March 6, 2012


One of my young Facebook friends who resides in India wrote on his page that he was retiring from writing for a while. He said he needed time to think about life. As he is in his early 20’s and I am in my mid 70’s, I didn’t imagine it would be fair for me to tell him that “thinking about life” seldom brings one to a conclusion. Life tends to pose questions rather than provide answers.


But pointing this out to my young friend would be a breach of etiquette, like telling him the name of the murderer in a mystery book he has yet to finish. He must find his own way… his own answers. That is at the heart of living.

Of course, where we begin our journey has much to do with geography. Our parents strive to give us answers but when we move away from home, other influences come into play. Nonetheless, there are two basic paths that lie before us: the rational life and the one of faith. No path is pure, of course. I think I am a rationalist, but I do have faith. I have faith that when I rise in the morning the sun will be there to greet me and that the planets have remained in their orbits. But for the most part, faith seems to me a man-made hope for some purpose larger than ourselves. I cannot fault the longing and often feel the same need, too. Still, what to believe is a puzzle for faith is to willingness to accept an idea for which there is no proof. In the case of religion, there are so many faiths of such contradictory teachings, how does one choose? Or, again, does it largely boil down to the accident of geography, like our language or the type of clothes we wear?  Some escape their backgrounds, I know. But on the question of belief, how can one feel confident he has escaped to a faith truer than the first?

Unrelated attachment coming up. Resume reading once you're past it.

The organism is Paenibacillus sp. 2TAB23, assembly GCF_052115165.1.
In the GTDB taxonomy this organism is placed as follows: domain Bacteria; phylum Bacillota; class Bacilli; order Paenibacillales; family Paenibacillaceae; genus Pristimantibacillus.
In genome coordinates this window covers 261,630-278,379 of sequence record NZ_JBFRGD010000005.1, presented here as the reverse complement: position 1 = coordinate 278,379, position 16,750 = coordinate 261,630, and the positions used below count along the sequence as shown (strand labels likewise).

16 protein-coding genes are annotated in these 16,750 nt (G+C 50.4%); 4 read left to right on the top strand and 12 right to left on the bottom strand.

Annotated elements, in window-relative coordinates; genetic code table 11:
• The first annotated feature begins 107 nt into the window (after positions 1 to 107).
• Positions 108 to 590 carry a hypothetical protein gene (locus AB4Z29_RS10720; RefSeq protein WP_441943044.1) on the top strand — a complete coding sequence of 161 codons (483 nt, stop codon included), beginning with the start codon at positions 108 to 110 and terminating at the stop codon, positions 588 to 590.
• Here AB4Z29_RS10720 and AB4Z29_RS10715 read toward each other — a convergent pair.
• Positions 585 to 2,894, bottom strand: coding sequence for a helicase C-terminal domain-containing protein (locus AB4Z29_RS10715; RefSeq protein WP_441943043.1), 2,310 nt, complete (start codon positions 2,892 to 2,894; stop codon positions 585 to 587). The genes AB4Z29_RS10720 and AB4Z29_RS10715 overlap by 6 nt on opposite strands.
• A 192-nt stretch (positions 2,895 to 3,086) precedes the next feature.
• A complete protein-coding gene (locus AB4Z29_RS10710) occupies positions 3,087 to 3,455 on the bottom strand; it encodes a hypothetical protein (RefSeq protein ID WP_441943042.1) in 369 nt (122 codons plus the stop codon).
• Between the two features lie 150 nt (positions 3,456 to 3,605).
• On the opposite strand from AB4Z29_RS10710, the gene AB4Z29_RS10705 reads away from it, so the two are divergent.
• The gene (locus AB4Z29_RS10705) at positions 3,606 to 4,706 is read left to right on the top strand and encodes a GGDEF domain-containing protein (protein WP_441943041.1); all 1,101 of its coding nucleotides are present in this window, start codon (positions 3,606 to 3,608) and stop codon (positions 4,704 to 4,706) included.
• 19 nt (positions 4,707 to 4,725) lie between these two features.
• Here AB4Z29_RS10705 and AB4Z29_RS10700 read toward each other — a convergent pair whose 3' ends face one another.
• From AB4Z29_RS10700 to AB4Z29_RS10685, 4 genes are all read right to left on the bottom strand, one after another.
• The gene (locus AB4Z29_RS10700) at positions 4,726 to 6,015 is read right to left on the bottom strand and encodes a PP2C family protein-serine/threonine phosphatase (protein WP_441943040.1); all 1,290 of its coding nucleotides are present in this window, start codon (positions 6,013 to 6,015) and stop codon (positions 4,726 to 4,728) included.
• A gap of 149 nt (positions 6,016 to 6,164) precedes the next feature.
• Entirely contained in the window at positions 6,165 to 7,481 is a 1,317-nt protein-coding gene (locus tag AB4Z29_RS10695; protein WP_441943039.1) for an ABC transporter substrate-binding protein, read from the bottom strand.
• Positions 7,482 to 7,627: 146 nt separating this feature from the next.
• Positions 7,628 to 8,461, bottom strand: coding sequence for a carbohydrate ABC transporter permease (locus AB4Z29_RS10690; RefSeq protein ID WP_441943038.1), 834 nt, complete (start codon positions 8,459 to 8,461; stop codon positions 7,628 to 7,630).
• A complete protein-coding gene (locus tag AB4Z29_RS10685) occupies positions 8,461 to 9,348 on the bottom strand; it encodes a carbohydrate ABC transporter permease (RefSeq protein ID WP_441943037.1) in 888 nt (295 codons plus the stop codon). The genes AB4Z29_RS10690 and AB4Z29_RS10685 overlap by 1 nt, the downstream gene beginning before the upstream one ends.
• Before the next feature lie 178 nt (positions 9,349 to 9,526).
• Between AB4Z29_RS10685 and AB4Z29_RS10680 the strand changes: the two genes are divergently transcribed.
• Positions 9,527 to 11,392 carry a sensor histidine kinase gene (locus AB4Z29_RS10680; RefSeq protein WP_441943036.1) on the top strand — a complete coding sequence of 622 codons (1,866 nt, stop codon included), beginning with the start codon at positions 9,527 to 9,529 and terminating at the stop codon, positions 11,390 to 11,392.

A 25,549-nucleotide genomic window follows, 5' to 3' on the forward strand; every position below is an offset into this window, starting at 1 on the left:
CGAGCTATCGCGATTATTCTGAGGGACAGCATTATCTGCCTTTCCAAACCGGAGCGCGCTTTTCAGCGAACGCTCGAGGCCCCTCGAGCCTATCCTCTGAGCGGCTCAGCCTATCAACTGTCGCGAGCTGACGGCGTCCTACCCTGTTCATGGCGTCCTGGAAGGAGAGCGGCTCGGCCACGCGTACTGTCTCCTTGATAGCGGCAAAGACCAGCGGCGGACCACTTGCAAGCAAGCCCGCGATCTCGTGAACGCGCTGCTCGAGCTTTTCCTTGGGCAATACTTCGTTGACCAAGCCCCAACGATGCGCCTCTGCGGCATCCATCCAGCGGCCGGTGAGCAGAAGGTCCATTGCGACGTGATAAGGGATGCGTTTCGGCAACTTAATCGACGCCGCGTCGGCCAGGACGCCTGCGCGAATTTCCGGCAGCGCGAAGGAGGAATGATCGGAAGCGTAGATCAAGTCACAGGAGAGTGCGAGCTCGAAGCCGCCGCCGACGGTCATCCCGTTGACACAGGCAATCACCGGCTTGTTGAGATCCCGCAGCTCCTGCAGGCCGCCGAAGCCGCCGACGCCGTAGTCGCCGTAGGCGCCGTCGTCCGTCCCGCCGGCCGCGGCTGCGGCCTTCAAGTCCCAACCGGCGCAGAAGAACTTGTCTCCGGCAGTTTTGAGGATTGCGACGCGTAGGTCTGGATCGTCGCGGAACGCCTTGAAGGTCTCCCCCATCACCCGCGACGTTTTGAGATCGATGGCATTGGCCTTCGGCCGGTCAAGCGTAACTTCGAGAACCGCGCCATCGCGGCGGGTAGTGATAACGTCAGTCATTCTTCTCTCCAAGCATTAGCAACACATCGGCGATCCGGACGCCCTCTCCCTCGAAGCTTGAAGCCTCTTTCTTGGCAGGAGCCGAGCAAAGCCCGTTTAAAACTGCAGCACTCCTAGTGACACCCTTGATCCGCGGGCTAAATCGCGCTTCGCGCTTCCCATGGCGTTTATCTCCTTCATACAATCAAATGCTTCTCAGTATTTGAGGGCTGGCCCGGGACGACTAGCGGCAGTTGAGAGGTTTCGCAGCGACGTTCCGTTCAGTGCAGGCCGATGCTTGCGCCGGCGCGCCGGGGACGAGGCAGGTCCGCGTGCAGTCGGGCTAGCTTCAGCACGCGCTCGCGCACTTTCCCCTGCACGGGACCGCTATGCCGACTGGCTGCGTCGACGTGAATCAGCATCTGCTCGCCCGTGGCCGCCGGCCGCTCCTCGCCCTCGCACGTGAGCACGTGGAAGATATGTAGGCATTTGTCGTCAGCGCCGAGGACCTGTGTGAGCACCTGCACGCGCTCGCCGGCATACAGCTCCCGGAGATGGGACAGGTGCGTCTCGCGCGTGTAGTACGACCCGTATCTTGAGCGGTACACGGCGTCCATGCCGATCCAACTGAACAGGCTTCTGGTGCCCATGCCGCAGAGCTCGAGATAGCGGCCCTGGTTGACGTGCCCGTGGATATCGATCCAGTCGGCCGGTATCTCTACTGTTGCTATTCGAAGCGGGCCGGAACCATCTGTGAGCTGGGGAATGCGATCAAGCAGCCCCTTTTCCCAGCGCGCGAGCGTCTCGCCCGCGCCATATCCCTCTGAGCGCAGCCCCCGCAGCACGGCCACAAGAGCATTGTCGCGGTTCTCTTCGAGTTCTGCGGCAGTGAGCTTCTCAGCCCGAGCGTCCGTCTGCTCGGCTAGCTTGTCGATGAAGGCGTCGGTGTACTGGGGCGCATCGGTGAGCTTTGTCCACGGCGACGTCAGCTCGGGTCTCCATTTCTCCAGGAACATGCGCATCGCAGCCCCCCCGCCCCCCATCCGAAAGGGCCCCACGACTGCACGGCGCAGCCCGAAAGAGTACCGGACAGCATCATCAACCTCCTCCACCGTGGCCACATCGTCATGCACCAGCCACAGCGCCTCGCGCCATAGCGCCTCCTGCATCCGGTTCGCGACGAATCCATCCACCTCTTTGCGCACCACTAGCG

Some have argued that people accept faith because having a set of rules makes life easy. But I’ve never observed that a life of faith was easy. Truth to tell, I may be the coward for rejecting an existence that strikes me as confined. I have only one faith… only one belief: that we flourish best where tolerance rules.

As he thinks about his life, I hope my young Indian friend will come to a similar conclusion about tolerance and that despite the distance of our geography, he will one day return to our conversations. Through the words of the Persian poet Jalal ad-Din Rumi, (1207-1273) I send this standing invitation:

          “Out beyond ideas of wrongdoing and rightdoing, there is a field. I will meet you there.”